Bonneville Salt Flats: the Fastest Place on Earth is being updated and republished to mark the celebration of 100 years of racing on the salt in 2014. I have joined forces with the University of Utah Press to publish a book that will now include another decade plus of racing action. Much of the original book will stay the same, but I am picking up the action in 1998 and adding to the historical record concluding with the close of the 2012 racing season.

BWFSteamliner SM 100th Anniversary Edition of Bonneville Salt Flats in Production NOW

I am looking for not only interesting highlights from each year, but also top quality photographs and speedy personal tales from the racing community. The window of opportunity was very small, but I have gained an extension to include the 2012 racing action.  Unlike the first book, this edition will held to a higher standard and be suitable for scholarly academic use. The manuscript will be delivered to the University Press in December where it will undergo an exhaustive review, fact-check and edit. The full-color, hardback book will be printed on high-quality glossy paper and will contain more than 200 photos scattered throughout a manuscript, I’m guessing here, some 200,000 words, prose and captions.  I invite anyone who is interested, to respond to the questions listed below. Those that do will assist in making the history of the Bonneville Salt Flats that much richer a story for all the world to read.


Original negatives, slides, glossy photographic prints & high-resolution digital files only.

I am not able to use any photos printed on home computers as these photos will not reproduce at an acceptable quality level. However, such images are welcome for my reference files. To be considered for inclusion to the book a digital image file must be a minimum of 7×10 inches with a 300dpi resolution and submitted via CD or DVD in PC format.  I have ftp capability for those who want to go that route and know how to transfer large files through Skype’s IM process. Original slides, negatives, glossy photos, and original artwork submissions are most welcome. I will scan the items and then return the originals together with a CD of the submitted materials as an expression of gratitude for contributing to the historical record.  All materials will be carefully handled during processing and returned to you promptly. Please send answers to the question to me via this website  contact page and if you have photos, send me your phone number so we can talk about what I still and want.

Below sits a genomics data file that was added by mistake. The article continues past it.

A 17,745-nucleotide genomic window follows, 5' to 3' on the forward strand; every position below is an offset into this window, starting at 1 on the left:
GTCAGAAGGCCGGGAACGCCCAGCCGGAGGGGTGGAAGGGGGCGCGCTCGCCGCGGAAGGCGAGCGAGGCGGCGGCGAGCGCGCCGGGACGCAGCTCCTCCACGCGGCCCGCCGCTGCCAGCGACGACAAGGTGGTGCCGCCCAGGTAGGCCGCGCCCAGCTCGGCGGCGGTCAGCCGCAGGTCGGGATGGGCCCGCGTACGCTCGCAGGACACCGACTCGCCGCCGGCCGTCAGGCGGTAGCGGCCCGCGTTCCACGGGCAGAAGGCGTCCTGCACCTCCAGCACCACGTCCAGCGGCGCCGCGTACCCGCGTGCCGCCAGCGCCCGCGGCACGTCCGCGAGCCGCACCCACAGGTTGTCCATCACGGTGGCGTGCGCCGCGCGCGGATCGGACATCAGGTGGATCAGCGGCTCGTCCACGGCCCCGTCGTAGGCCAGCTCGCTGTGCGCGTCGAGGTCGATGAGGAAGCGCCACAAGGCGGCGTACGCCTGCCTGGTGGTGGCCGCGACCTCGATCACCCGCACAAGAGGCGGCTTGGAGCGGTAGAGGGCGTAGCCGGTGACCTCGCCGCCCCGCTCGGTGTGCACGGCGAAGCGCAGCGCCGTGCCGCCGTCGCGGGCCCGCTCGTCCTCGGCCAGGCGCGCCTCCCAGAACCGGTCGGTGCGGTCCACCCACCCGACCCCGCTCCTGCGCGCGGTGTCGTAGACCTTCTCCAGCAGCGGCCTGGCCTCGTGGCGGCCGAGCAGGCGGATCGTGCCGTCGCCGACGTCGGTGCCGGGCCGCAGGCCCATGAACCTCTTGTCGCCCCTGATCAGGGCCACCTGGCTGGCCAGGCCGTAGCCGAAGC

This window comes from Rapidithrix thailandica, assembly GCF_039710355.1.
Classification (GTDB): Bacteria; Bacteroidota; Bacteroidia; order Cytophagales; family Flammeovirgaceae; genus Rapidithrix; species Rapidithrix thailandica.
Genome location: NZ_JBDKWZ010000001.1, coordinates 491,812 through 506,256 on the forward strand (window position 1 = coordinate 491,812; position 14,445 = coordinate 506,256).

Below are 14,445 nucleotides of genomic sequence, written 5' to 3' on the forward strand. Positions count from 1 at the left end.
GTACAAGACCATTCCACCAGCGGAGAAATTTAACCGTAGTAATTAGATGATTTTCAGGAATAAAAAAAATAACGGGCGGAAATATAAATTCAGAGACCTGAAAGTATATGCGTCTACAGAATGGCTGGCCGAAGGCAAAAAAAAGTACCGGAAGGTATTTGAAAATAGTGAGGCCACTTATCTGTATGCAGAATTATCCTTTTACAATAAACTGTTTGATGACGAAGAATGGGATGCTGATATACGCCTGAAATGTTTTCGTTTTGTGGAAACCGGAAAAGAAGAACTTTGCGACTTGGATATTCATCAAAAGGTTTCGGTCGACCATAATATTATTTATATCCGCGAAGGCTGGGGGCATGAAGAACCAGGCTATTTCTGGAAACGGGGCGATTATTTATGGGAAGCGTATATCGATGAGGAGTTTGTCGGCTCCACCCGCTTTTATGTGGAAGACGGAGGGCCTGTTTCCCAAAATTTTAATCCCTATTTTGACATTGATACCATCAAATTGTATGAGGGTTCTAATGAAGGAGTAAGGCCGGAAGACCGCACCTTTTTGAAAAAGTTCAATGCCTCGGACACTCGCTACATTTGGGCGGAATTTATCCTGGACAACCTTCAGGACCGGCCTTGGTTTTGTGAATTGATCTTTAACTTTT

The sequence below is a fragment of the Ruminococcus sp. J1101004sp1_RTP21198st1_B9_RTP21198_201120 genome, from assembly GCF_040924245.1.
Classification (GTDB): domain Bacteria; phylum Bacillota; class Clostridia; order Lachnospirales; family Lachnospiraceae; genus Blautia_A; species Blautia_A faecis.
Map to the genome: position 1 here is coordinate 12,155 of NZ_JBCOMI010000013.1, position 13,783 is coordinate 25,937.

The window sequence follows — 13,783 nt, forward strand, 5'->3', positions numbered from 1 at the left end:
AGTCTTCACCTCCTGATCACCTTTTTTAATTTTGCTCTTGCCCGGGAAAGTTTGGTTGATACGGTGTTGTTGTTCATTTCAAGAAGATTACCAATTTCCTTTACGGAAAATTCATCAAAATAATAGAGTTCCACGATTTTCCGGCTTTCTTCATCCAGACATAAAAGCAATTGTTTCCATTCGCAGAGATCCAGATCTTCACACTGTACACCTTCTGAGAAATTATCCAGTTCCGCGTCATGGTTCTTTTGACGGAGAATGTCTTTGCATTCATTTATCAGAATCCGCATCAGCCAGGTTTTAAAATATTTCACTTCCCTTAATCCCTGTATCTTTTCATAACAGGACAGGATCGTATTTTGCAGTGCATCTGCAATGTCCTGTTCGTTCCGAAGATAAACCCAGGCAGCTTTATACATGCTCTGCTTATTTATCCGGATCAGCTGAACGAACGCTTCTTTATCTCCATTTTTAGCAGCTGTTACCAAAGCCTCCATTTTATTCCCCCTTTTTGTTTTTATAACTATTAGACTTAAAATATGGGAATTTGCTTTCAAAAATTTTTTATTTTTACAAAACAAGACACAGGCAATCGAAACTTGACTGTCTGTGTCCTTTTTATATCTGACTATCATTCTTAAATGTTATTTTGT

I have left the starting line. Let’s go through the lights together!

Please understand answering questions does not mean it will be used in the final manuscript. All of it will be read and folded into the storyline, sometimes as reference to understand a situation or explain a procedure, other times your exact wording will be used, the deciding factor is how your contribution fits into the cadence and rhythm of the overall story.

 1. When and why did you go to Bonneville?  If you went back, why? How long?

 2. Describe Salt Fever. Do you have it and if so, how did you become affected?

 3. With what speed machine(s) have you raced? Please indicate class and power train configuration.

 4.  Any records?  What are they?

 5. Bonneville 2 Club members:  describe the day you got your hat.

 6. Describe your most challenging/thrilling run at Bonneville, please include as many details about the actual driving experience as possible.

 7. What contributions, if any, have you made to the sport?  Please describe in detail. (volunteer service, technical advancement, sponsorship, et al)

 8. Who made the biggest impression on you at Bonneville and why?

 9. Define Speed. What does it mean to you?

 10. Anything else the world ought to know about you, the team, the car, sport?